Embracing the Inevitable: ESG Disclosures
When the Securities and Exchange Commission (SEC) called for public comments last December “on the nature, content, and timing of earnings releases and quarterly reports made by reporting companies,” CFA Institute surveyed our members and held roundtable discussions to curate thinking on this topic. Our survey results can be found here.
CFA Institute also took this opportunity to learn more about their members’ thinking on environmental, social, and governance (ESG) reporting, because these factors are increasingly being incorporated into investment analyses.
Some 67% of survey respondents say they incorporate governance factors into their investment analysis and 51% incorporate environmental and social factors into their investment analysis. CFA Institute members who participated in the roundtables say they pay more attention to governance than to environmental and social factors. They emphasize the importance of governance disclosures, especially compensation.
More than half (52%) of survey respondents believe specific ESG and sustainability disclosures should be a regulatory requirement of public companies. These disclosures are now voluntary in many jurisdictions. Some 63% believe securities regulators should either develop ESG disclosure standards or support an independent standard setter to develop such standards.
Only 34% believe that ESG disclosures should be updated more than annually, and 48% disagree. On this point, we did identify some regional differences. In EMEA (Europe, Middle East and Africa), respondents are divided over whether ESG disclosures should be updated more than annually; in APAC (Asia Pacific), they are in favor of it; and in the Americas, respondents are against it.
Because investors already incorporate ESG factors into their investment analysis, CFA Institute believes securities regulators also should focus on either developing ESG disclosure standards or supporting an independent standard setter to develop such standards. Furthermore, specific ESG and sustainability disclosures should be made a regulatory requirement of all public companies.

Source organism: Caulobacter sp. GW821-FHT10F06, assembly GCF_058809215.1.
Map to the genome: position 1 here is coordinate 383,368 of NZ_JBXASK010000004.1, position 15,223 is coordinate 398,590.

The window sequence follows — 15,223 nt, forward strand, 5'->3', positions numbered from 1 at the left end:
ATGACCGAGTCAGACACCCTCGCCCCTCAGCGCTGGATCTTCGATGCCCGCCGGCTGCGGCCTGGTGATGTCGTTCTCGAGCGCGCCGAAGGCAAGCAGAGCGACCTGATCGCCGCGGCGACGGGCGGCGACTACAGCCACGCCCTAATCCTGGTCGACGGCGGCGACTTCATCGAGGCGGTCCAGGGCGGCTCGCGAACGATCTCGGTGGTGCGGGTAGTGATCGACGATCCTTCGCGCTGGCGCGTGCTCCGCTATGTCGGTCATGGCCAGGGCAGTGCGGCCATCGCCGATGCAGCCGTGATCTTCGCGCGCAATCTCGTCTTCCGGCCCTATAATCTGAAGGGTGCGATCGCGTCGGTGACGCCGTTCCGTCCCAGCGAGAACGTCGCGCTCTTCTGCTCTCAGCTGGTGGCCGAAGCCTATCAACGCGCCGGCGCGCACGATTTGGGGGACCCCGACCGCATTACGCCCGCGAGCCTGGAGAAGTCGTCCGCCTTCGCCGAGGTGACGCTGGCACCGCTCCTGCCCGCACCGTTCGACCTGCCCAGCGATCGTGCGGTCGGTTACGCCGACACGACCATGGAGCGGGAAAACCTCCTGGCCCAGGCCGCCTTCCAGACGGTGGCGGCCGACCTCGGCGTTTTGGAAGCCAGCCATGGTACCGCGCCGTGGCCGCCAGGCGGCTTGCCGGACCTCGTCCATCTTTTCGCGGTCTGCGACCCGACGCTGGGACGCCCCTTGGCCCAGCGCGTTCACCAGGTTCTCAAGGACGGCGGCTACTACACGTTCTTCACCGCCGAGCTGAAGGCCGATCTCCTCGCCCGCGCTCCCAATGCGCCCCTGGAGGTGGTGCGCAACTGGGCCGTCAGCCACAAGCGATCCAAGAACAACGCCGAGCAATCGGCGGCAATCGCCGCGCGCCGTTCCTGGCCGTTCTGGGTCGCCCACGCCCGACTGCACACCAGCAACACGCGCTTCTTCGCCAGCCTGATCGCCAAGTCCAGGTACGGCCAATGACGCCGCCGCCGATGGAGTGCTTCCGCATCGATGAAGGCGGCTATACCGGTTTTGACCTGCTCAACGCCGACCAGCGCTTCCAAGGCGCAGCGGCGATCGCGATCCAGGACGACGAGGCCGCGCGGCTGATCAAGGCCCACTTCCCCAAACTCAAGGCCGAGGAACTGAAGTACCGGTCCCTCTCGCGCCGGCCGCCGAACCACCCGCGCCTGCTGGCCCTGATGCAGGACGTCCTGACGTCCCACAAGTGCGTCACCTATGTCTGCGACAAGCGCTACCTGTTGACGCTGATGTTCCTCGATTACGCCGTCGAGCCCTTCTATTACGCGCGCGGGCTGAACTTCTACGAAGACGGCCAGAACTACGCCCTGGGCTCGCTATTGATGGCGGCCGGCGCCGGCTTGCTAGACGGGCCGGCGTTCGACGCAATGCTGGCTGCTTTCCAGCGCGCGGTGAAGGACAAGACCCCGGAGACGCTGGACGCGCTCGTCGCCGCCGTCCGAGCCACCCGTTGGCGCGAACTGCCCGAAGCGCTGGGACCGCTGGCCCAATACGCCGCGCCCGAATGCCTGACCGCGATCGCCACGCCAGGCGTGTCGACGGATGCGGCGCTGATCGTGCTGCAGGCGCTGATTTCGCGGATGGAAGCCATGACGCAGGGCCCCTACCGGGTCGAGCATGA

Some comments from the survey follow:
“I think the risks of a changing climate and the risks of poor governance are very important for long-term investors and therefore need to be standardized.”
“ESG is important from a social perspective — just generally doing the right thing is positive for society.”
“ESG is defined differently by different investors, it is qualitative factor and should not be standardized — it is like social moral hazard issues — two people can differ on what is morality.”
“The Sustainability Accounting Standards Board standards should be strongly considered by regulators as forming the basis of a standard.”
“I strongly support using an independent standard setter rather than the SEC.”
“Given the diversity in which ESG disclosures are relevant for each company/industry, and the lack of standard. . . . it seems premature to formalize reporting frequencies etc.”
When it comes to ESG reporting, survey respondents and roundtable participants say that they incorporate governance factors into their investment analysis to a greater extent than they incorporate environmental and social factors. Investors, however, note that ESG means different things to different people. Hence, clear definitions of the metrics are needed.
CFA Institute believes that these results are in line with its long-held position that fully functioning capital markets rely on complete, timely, and accurate information. The provision of such information through a consistent reporting system raises investor confidence, which ultimately strengthens the capital markets.
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